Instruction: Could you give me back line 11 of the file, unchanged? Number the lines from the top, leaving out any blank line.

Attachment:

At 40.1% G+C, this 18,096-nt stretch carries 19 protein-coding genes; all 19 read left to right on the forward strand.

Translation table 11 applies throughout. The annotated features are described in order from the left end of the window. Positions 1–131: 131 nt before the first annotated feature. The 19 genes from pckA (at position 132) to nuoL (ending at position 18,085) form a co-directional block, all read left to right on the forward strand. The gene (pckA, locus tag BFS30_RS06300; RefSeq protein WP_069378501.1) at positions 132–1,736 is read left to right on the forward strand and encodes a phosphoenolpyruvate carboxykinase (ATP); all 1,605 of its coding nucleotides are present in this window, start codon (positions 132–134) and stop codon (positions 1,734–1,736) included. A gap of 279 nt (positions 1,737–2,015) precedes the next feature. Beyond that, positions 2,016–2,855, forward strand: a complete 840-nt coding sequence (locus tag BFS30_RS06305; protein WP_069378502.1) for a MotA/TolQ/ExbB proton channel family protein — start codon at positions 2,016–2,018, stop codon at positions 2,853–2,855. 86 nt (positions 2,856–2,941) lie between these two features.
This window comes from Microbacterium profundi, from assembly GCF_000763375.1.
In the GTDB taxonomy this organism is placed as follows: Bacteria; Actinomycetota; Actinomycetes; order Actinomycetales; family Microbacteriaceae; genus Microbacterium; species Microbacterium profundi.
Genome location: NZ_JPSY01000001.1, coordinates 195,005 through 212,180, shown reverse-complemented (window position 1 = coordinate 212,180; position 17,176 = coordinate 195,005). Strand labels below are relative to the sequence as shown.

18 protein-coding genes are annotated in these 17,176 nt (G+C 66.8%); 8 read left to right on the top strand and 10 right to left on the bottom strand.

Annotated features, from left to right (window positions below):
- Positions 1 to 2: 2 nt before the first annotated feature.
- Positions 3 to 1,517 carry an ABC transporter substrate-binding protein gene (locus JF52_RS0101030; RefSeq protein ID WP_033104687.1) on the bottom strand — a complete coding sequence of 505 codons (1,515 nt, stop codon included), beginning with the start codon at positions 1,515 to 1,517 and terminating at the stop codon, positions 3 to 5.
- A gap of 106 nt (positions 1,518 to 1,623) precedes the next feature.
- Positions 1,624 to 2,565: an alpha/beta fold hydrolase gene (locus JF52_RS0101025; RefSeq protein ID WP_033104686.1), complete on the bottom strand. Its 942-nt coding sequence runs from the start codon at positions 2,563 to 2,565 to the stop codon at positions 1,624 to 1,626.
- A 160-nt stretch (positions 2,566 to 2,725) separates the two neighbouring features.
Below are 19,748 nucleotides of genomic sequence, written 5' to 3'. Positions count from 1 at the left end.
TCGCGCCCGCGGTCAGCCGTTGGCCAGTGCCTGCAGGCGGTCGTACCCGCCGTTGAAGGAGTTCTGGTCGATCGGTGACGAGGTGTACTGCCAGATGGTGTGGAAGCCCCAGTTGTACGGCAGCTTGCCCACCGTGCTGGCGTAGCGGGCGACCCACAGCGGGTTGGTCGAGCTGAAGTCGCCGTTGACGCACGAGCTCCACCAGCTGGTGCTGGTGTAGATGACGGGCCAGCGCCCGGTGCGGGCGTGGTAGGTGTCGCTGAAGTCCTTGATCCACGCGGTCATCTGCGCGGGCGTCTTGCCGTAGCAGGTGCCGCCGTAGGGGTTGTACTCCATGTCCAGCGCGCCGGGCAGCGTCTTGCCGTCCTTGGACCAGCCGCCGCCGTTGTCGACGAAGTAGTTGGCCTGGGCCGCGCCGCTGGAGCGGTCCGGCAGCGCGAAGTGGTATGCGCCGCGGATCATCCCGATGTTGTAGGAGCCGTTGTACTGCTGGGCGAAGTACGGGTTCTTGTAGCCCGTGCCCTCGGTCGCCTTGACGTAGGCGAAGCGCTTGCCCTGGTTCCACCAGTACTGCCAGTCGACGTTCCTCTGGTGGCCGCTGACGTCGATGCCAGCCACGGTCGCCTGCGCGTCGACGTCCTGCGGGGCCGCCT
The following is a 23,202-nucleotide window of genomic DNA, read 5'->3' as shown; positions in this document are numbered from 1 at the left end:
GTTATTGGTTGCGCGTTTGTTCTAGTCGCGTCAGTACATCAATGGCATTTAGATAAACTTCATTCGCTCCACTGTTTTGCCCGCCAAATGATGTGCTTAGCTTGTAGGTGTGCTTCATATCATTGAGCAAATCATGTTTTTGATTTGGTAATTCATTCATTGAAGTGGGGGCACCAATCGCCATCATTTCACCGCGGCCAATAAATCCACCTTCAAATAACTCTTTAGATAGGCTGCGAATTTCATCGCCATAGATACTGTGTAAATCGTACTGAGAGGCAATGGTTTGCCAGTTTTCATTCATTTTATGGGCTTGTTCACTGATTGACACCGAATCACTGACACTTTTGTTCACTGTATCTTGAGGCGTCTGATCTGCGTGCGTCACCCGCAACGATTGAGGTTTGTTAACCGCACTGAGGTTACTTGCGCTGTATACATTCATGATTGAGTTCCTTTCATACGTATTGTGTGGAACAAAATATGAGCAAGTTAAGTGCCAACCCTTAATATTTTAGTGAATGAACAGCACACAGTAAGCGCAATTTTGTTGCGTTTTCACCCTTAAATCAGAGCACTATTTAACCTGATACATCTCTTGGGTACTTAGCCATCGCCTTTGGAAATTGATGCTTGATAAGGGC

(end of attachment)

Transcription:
- Positions 1,624 to 2,565: an alpha/beta fold hydrolase gene (locus JF52_RS0101025; RefSeq protein ID WP_033104686.1), complete on the bottom strand. Its 942-nt coding sequence runs from the start codon at positions 2,563 to 2,565 to the stop codon at positions 1,624 to 1,626.